Burning of Vestec
Unusually - perhaps under the influence of the hot summer - I was reminded of an event that is not mentioned in our Vestec chronicle, but on the contrary, other memoirs and some literary works pay enough attention to it.
In the next few years it will be 500 years since Vestec (then referred to as Vesce) was burned.
Why did this happen? At that time, one of the most feared of all brigands was the knight Jiří Kopidlanský. Between 1506 and 1508, the whole of Prague and the surrounding countryside was excited by his abominable deeds. They had their origin in a brutal murder committed by his brother Jan at a fair in the Old Town Square, for which he was handed over to the executioner by the Prague constables, although as a nobleman he was not under their jurisdiction according to the established law.
The avenger from Kopideln did not dare to attack the royal city of Prague, so he punished the Prague inhabitants indirectly - he burned their suppliers, i.e. the surrounding villages. His rough cronies dug through the dams of ponds, ambushed and killed townspeople on the roads. Stables and pigsties, entire farms were subject to the lord's work.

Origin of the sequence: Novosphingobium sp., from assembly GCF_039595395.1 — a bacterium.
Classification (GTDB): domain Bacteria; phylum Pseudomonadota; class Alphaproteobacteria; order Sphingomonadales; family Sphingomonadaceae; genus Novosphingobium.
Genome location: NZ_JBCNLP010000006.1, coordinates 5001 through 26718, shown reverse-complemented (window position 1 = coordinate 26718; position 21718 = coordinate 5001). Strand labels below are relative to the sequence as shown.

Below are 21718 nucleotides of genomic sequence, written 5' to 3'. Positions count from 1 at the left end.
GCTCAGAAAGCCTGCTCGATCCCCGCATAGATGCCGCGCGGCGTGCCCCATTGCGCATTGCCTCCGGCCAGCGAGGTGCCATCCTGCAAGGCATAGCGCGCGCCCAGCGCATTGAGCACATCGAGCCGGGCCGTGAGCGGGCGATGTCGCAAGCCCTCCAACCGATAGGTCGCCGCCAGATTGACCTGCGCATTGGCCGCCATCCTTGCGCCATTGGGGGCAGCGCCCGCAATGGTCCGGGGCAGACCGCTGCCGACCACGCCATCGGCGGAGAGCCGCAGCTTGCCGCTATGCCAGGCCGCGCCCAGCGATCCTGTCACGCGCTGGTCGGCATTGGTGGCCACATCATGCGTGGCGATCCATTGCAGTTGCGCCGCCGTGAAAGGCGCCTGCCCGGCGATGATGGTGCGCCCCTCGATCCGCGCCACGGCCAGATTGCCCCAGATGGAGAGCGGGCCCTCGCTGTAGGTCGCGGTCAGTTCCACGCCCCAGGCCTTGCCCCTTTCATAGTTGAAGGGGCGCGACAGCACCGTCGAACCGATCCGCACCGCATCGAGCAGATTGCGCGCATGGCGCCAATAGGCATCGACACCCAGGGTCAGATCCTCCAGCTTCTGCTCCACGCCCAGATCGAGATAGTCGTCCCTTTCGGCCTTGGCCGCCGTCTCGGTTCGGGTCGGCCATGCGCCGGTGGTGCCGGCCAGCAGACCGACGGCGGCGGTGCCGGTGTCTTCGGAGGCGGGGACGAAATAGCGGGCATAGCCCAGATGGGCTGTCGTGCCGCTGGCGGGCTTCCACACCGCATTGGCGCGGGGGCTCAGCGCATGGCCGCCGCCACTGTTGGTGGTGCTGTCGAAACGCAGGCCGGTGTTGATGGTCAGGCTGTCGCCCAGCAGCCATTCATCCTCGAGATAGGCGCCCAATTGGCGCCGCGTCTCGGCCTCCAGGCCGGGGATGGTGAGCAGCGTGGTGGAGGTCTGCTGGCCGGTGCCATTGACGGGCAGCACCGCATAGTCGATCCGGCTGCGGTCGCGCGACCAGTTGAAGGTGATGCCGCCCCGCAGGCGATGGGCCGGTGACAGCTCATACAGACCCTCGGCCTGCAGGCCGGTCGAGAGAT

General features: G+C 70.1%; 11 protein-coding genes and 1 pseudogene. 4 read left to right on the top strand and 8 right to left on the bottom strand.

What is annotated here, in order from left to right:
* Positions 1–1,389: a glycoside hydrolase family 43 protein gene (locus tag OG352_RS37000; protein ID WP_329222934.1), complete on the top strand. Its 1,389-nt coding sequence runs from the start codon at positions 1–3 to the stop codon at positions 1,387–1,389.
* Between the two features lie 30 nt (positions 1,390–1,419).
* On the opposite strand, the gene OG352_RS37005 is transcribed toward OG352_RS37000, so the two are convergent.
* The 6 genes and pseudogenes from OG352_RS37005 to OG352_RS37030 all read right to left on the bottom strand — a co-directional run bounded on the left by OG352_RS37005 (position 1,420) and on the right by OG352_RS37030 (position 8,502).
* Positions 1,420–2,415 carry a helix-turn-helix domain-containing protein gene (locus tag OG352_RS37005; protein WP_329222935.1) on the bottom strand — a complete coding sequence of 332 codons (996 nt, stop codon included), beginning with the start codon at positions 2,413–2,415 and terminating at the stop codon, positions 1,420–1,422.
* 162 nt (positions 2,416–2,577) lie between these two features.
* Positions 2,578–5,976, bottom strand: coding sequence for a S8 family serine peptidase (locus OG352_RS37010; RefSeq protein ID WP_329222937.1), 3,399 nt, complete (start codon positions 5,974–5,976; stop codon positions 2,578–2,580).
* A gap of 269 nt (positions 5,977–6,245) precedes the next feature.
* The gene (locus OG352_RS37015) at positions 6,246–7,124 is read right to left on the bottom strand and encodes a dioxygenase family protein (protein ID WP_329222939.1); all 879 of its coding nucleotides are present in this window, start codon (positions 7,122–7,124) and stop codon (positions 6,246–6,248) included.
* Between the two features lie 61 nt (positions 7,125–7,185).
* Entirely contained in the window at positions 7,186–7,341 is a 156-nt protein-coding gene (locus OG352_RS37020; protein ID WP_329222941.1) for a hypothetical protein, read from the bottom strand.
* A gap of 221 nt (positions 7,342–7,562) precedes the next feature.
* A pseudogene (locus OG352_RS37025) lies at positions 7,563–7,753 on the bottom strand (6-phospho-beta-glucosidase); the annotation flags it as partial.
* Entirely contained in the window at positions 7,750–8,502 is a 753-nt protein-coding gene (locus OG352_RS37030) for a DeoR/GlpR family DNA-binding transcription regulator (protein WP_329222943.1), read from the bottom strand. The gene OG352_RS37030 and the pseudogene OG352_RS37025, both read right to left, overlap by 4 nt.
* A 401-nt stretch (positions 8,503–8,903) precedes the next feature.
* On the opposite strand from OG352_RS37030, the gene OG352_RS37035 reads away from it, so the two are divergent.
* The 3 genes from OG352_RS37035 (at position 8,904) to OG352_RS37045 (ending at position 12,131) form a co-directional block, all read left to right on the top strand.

That's when rich Michle burned. Alarm bells rang in Nusle and Vršovice. Residential buildings, barns full of crops and granaries lay in ashes, cattle mooed, dogs barked.
Only the Haunted defended themselves. 30 men went forward determined to protect the property. Strašnické women and children attacked with axes, pitchforks, as in the time of Jan Žižka. Kopidlansky and his murderers were frightened and turned towards Vestec, which belonged to the Novoměstský at that time.
And so half a millennium ago, in the hot summer of 1508, flames licked the wooden buildings of Vestec and the same fate befell the neighbouring Jesenice that night.
So much for the satisfaction of a knight's dishonored pride.
Blanka Pašková, chronicler